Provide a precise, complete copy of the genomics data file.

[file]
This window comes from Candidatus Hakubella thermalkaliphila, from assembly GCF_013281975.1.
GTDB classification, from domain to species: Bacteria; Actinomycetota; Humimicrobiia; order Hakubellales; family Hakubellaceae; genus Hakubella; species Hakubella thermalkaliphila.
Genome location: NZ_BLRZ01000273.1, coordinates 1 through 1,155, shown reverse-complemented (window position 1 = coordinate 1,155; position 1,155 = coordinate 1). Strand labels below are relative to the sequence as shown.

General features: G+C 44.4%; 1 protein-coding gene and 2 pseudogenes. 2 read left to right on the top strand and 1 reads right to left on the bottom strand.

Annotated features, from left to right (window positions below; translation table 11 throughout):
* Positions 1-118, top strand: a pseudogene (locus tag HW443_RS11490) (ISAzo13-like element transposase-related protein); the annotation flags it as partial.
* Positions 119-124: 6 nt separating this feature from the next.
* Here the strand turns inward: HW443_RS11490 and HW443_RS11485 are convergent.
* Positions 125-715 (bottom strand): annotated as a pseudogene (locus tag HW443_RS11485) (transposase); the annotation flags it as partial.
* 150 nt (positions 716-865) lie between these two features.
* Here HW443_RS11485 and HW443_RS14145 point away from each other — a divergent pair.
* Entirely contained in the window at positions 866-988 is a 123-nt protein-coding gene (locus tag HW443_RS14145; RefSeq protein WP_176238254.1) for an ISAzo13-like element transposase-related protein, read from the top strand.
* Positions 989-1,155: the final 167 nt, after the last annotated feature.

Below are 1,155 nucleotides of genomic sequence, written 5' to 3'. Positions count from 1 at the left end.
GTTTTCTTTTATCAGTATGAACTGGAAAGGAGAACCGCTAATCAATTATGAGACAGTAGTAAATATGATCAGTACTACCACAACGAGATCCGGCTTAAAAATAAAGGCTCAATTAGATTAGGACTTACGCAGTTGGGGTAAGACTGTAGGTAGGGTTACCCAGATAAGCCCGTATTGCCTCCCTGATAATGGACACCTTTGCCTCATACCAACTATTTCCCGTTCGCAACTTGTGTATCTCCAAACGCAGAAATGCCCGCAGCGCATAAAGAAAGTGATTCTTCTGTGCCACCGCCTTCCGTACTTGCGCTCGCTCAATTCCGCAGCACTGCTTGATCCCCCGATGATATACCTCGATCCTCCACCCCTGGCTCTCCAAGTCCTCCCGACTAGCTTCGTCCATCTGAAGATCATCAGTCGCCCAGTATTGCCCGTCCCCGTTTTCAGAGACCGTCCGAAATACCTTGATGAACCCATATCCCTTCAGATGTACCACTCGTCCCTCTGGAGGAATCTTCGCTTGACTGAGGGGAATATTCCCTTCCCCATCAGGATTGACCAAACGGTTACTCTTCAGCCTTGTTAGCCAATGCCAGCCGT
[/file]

This window comes from Candidatus Hakubella thermalkaliphila, from assembly GCF_013281975.1.
GTDB classification, from domain to species: Bacteria; Actinomycetota; Humimicrobiia; order Hakubellales; family Hakubellaceae; genus Hakubella; species Hakubella thermalkaliphila.
Genome location: NZ_BLRZ01000273.1, coordinates 1 through 1,155, shown reverse-complemented (window position 1 = coordinate 1,155; position 1,155 = coordinate 1). Strand labels below are relative to the sequence as shown.

General features: G+C 44.4%; 1 protein-coding gene and 2 pseudogenes. 2 read left to right on the top strand and 1 reads right to left on the bottom strand.

Annotated features, from left to right (window positions below; translation table 11 throughout):
* Positions 1-118, top strand: a pseudogene (locus tag HW443_RS11490) (ISAzo13-like element transposase-related protein); the annotation flags it as partial.
* Positions 119-124: 6 nt separating this feature from the next.
* Here the strand turns inward: HW443_RS11490 and HW443_RS11485 are convergent.
* Positions 125-715 (bottom strand): annotated as a pseudogene (locus tag HW443_RS11485) (transposase); the annotation flags it as partial.
* 150 nt (positions 716-865) lie between these two features.
* Here HW443_RS11485 and HW443_RS14145 point away from each other — a divergent pair.
* Entirely contained in the window at positions 866-988 is a 123-nt protein-coding gene (locus tag HW443_RS14145; RefSeq protein WP_176238254.1) for an ISAzo13-like element transposase-related protein, read from the top strand.
* Positions 989-1,155: the final 167 nt, after the last annotated feature.

Below are 1,155 nucleotides of genomic sequence, written 5' to 3'. Positions count from 1 at the left end.
GTTTTCTTTTATCAGTATGAACTGGAAAGGAGAACCGCTAATCAATTATGAGACAGTAGTAAATATGATCAGTACTACCACAACGAGATCCGGCTTAAAAATAAAGGCTCAATTAGATTAGGACTTACGCAGTTGGGGTAAGACTGTAGGTAGGGTTACCCAGATAAGCCCGTATTGCCTCCCTGATAATGGACACCTTTGCCTCATACCAACTATTTCCCGTTCGCAACTTGTGTATCTCCAAACGCAGAAATGCCCGCAGCGCATAAAGAAAGTGATTCTTCTGTGCCACCGCCTTCCGTACTTGCGCTCGCTCAATTCCGCAGCACTGCTTGATCCCCCGATGATATACCTCGATCCTCCACCCCTGGCTCTCCAAGTCCTCCCGACTAGCTTCGTCCATCTGAAGATCATCAGTCGCCCAGTATTGCCCGTCCCCGTTTTCAGAGACCGTCCGAAATACCTTGATGAACCCATATCCCTTCAGATGTACCACTCGTCCCTCTGGAGGAATCTTCGCTTGACTGAGGGGAATATTCCCTTCCCCATCAGGATTGACCAAACGGTTACTCTTCAGCCTTGTTAGCCAATGCCAGCCGT